Thursday, August 12, 2010

In Short

Shakespeare wrote that brevity is the soul of wit.

I am learning--and perhaps The Bard knew this as well--that brevity is also, at times, the soul of a good letter.

This thought occurred to me as I wrote to J, a college friend. J and I met very shortly after arriving as freshmen, and ran with a pack of friends from the university's honors program--yes, like good nerds we often studied together, but just as often you'd find us sharing dinner in the cafeteria, pondering life's big questions: "Do you think this fish filet is shaped kind of like Minnesota?" We had a standing date for Saturday Night Live, trekked through the snow together to late season football games and, as typical college students, enjoyed a party or two or seventeen (hey, even geeks have to cut loose).

What I really wanted to say to J--and the reason I put his name in the jar--was thanks for being a friend at a memorable time in my life--the start of my college years. I came to school knowing no one, but thanks to "the pack," it wasn't long before I felt right at home.

People are what make our memories real, I told J. Sure I remember the places I went, the places I lived, the classes I took and the jobs I had. But they really don't serve to cheer me or warm me or make me smile until I think about the people involved. I'm so lucky to have known some wonderful people in my life--more and more I understand that life's treasures are not material but instead the relationships and connections we form with one another ... Even as many relationships--like ours--were mostly transient and tied to a certain period in time, they still make up part of my history and part of who I am. They have had an effect on me that is lasting--and I believe positive.

Maybe the phrase "relationship was mostly transient and tied to a certain period in time" should have been my tip off that I didn't have a lot to say to J beyond the simple thank you. And yet I still felt the need to write more. "Quality over quantity" just wasn't occurring to me as I sat, pen poised on paper, wondering what to possibly write next. Maybe I thought I needed to justify sending a real letter? I mean, heck, if I was just going to pop off a few words, why not just write an e-mail?


As someone special remarked to me tonight, the beauty of a handwritten letter is not in how many words are written--it is in the words themselves, the spaces between, and how they are recorded and preserved on paper. "Just a couple sentences, depending on what they are, could be considered a beautiful letter," she said.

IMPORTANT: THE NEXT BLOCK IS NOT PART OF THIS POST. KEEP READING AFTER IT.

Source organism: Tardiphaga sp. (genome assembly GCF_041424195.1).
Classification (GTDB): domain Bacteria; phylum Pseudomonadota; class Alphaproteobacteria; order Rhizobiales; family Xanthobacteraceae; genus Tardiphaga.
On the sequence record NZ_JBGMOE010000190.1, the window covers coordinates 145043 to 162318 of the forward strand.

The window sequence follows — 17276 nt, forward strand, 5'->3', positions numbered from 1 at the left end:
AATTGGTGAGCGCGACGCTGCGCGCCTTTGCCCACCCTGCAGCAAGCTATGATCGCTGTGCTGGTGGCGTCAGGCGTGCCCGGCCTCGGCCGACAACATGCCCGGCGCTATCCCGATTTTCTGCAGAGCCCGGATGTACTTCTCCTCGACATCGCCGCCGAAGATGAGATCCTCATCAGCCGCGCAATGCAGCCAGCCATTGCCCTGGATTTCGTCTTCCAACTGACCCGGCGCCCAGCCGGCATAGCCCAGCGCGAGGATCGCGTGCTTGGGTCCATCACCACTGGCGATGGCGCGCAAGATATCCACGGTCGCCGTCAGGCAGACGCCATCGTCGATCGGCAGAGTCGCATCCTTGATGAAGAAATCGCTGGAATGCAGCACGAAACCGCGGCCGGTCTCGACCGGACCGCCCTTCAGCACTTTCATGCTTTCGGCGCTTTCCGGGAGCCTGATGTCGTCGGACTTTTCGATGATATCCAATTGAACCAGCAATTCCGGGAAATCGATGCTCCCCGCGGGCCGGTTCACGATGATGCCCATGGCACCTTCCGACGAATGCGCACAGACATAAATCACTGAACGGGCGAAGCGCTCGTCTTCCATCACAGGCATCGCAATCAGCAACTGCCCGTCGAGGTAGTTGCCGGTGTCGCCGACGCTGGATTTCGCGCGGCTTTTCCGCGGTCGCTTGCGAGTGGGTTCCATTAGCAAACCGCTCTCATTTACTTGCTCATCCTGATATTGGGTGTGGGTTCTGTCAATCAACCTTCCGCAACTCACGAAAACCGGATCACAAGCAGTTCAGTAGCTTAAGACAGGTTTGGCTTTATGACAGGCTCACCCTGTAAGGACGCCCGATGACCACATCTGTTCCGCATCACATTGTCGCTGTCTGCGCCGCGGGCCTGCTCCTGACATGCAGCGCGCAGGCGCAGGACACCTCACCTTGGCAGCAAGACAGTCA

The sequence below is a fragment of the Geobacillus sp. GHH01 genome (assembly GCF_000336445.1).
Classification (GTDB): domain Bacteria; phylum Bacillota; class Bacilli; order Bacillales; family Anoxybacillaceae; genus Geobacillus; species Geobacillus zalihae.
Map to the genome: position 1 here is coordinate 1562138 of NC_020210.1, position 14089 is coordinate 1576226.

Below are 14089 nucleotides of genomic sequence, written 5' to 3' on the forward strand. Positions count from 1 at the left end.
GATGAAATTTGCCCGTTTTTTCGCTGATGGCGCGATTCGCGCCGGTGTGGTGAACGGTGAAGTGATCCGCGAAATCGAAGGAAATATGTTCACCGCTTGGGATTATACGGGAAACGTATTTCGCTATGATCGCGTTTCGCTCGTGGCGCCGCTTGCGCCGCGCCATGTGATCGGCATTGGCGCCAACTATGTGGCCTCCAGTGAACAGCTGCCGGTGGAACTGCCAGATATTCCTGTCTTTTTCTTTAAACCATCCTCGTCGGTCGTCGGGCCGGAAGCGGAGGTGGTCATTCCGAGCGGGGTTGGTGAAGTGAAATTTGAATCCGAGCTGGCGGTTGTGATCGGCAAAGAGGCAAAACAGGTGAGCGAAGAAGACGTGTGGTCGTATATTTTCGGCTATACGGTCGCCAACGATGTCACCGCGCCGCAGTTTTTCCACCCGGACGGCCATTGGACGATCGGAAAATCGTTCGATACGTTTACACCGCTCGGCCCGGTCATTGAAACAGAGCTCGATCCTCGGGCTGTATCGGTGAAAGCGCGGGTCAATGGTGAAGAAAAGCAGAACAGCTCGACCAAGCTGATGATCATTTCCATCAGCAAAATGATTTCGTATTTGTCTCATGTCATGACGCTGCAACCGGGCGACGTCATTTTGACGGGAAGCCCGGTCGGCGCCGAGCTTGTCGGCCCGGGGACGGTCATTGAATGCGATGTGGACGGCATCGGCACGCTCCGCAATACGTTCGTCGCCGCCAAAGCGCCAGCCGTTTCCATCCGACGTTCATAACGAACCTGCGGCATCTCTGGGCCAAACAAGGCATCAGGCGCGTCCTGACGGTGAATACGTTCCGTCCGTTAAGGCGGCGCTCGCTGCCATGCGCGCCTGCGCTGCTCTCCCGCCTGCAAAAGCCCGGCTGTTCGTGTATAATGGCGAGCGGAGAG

She's right, and fortunately I came to my senses before my writing-turned-babbling (wrabbling?) got out of control. I finished up the letter to J with a quick update on myself and an inquiry into how he was doing (I remembered him wanting to be a filmmaker, and he now lives in LA, which makes me wonder if that dream came true--just a few sentences back from him regarding his career could indeed be an interesting note).

J's letter isn't the first time I've found myself starting to "wrabble," as if I'm somehow getting more letter value by increasing the ratio of words written to postage paid. So I'm thankful for the reminder to refocus on the real point of The Letter Jar project--to tell people how I feel about them and the impact they've had on me. Those are sentiments worth expressing, whether it takes 20 words, or 2,000, or 20,000, to do it.

A RELATIVELY GOOD EDITOR: As a writer I've worked for a lot of different editors in my career, but none has ever been so kind--or so subtle--as my mother, who rightly observed that my blog post from earlier this week could have benefited from a little more work before it was published. "I liked your post about M," she said. "I did notice a few errors in grammar, which is very unlike you. I assumed you must have been very tired."

Leave it to mom to hit the nail on the head: yep, I was tired, and when I went back to reread the post, I cringed--describing my mistakes as "a few errors in grammar" was quite charitable. Thanks for reading, mom (and I did fix the post, and I promise I'm going to bed soon).

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